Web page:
July 23, 2014
to-the-manner-born:

"The Glasgow invention of square-toed shoes was to enable the Glasgow man to get closer to the bar."
Jack House, aka Mr Glasgow (1906-1991), was a prominent and prolific Glasgow writer.
Picture: Jeff J Mitchell/Getty Images
from The Telegraph

to-the-manner-born:

"The Glasgow invention of square-toed shoes was to enable the Glasgow man to get closer to the bar."

Jack House, aka Mr Glasgow (1906-1991), was a prominent and prolific Glasgow writer.

Picture: Jeff J Mitchell/Getty Images

from The Telegraph

July 23, 2014

(Source: uvamagazine.org, via theivyleaguelook)

July 22, 2014
myblurredlines:

Engineered Garments S/S 2015 Collection

myblurredlines:

Engineered Garments S/S 2015 Collection

(via to-the-manner-born)

July 21, 2014

ethandesu:

Hong Kong「Triple Profile in The Armoury」
LEICA M [240]・Canon 50mm 0.95 TV Lens
by ethandesu

July 21, 2014
lnsee:

Night lights - all wearing Liverano - trunkshow 23 - 26 of July

lnsee:

Night lights - all wearing Liverano - trunkshow 23 - 26 of July

July 21, 2014
thetradrejection:

British Columbia, July, 1988

thetradrejection:

British Columbia, July, 1988

July 20, 2014
New best friends. Sayonara, calf pain! #flyknit #nikerunning

New best friends. Sayonara, calf pain! #flyknit #nikerunning

July 20, 2014
putthison:

How Clothes Can Affect the Ways People Treat You
NPR has an interesting story about how some African-Americans used turbans to deal with discrimination in the Jim Crow era. An excerpt:

Routté’s experiment began after he traveled to Mobile, Ala., in 1943 for a family engagement. He wasn’t happy with how he was treated.
"I was Jim Crowed here, Jim Crowed there, Jim Crowed all over the place," he later told reporters. "And I didn’t like being Jim Crowed."
So he went back in 1947, with a plan.
Before he boarded the train to Alabama, he put on his spangled turban and velvet robes. When the train reached North Carolina during lunchtime, Routté walked over to the diner car where the only vacant seat was occupied by two white couples.
One of the men said, “Well, what have we got here?” to which Routté replied in his best Swedish accent (he had been the only black student at a Swedish Lutheran college in Illinois), “We have here an apostle of goodwill and love” — leaving them gaping.
And that confusion seemed to work for Routté on the rest of his trip. He dropped in on police officials, the chamber of commerce, merchants — and was treated like royalty.
At a fancy restaurant he asked the staff what would happen if a “Negro gentleman comes in here and sits down to eat.” The reply: “No negro would dare to come in here to eat.”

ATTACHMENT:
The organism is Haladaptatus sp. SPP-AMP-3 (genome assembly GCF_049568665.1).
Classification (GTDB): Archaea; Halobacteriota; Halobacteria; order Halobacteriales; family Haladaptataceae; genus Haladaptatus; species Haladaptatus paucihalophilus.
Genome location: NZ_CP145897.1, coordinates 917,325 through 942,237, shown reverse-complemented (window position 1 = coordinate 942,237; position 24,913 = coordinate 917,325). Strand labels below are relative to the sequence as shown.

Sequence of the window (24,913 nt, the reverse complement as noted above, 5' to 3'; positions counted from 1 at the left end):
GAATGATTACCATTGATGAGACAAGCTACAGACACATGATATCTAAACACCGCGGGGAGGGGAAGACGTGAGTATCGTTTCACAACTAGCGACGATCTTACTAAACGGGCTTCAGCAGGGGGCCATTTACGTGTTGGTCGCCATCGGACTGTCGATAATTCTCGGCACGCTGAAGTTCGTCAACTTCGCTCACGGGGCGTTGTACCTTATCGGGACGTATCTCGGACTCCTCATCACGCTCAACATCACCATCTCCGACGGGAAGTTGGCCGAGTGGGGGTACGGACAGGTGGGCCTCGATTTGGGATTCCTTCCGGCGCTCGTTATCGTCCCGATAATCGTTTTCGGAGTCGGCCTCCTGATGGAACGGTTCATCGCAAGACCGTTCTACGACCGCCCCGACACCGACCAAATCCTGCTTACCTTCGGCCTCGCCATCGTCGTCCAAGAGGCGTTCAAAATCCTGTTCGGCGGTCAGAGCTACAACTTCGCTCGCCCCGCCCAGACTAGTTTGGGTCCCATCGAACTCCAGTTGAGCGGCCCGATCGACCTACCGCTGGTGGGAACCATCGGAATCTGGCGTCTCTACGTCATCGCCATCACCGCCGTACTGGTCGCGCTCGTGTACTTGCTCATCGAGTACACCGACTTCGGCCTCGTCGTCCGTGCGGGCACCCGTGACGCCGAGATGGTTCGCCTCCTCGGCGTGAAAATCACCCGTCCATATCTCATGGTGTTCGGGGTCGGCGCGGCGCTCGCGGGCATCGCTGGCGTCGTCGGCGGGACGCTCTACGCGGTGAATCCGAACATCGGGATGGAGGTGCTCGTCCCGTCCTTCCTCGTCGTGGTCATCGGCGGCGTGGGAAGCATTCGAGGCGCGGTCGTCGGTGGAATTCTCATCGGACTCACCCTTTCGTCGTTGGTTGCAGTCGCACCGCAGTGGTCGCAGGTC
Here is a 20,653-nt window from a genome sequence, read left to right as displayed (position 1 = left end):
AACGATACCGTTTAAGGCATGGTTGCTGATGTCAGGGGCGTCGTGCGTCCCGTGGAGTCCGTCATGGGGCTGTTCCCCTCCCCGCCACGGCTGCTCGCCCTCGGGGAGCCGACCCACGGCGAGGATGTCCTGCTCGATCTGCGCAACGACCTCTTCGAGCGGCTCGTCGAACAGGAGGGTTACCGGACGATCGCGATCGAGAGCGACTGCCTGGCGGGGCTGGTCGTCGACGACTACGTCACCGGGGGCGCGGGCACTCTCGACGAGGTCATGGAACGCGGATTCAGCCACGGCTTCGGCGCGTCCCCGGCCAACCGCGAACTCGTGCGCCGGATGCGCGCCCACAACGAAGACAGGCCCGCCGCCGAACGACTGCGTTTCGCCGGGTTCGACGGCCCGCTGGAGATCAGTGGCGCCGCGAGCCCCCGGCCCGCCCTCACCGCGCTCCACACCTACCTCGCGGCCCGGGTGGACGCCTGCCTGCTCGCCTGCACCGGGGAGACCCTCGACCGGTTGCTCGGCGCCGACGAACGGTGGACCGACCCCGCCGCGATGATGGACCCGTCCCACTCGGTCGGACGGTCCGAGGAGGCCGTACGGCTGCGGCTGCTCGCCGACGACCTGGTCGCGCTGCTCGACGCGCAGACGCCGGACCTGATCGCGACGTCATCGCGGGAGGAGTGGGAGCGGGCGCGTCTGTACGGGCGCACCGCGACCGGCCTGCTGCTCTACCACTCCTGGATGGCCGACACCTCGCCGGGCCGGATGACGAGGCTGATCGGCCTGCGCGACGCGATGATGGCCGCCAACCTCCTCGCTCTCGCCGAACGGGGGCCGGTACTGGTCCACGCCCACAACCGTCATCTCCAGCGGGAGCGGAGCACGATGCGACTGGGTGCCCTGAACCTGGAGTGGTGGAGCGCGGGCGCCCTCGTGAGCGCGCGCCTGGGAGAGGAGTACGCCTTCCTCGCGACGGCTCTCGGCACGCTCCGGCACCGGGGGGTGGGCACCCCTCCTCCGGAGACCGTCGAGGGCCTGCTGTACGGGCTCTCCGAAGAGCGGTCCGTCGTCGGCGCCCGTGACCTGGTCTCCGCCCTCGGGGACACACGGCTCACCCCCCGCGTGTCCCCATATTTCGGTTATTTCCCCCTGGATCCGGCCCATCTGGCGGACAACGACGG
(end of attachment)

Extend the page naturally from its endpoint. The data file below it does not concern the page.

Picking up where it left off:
"I just stroked my chin and ordered my dessert," he said.
[…]
"He didn’t change his color. He just changed his costume, and they treated him like a human," says Luther Routté, who has been a Lutheran pastor for 25 years. It "shows you the kind of myopia that accompanies the whole premise of apartheid or segregation."
Through the “turban trick,” Routté basically transformed himself from a threat to a guest — black to invisible.

You can read the whole story here.

putthison:

How Clothes Can Affect the Ways People Treat You

NPR has an interesting story about how some African-Americans used turbans to deal with discrimination in the Jim Crow era. An excerpt:

Routté’s experiment began after he traveled to Mobile, Ala., in 1943 for a family engagement. He wasn’t happy with how he was treated.

"I was Jim Crowed here, Jim Crowed there, Jim Crowed all over the place," he later told reporters. "And I didn’t like being Jim Crowed."

So he went back in 1947, with a plan.

Before he boarded the train to Alabama, he put on his spangled turban and velvet robes. When the train reached North Carolina during lunchtime, Routté walked over to the diner car where the only vacant seat was occupied by two white couples.

One of the men said, “Well, what have we got here?” to which Routté replied in his best Swedish accent (he had been the only black student at a Swedish Lutheran college in Illinois), “We have here an apostle of goodwill and love” — leaving them gaping.

And that confusion seemed to work for Routté on the rest of his trip. He dropped in on police officials, the chamber of commerce, merchants — and was treated like royalty.

At a fancy restaurant he asked the staff what would happen if a “Negro gentleman comes in here and sits down to eat.” The reply: “No negro would dare to come in here to eat.”

"I just stroked my chin and ordered my dessert," he said.

[…]

"He didn’t change his color. He just changed his costume, and they treated him like a human," says Luther Routté, who has been a Lutheran pastor for 25 years. It "shows you the kind of myopia that accompanies the whole premise of apartheid or segregation."

Through the “turban trick,” Routté basically transformed himself from a threat to a guest — black to invisible.

You can read the whole story here.

July 19, 2014
nprfreshair:

The Art of Dog-Earing: Yes, Terry Reads The Books

nprfreshair:

The Art of Dog-Earing: Yes, Terry Reads The Books

(via to-the-manner-born)

July 19, 2014
voxsart:

Keeping It Simple In Denim And A Shetland Sweater.
Audrey Hepburn, 1967.

voxsart:

Keeping It Simple In Denim And A Shetland Sweater.

Audrey Hepburn, 1967.

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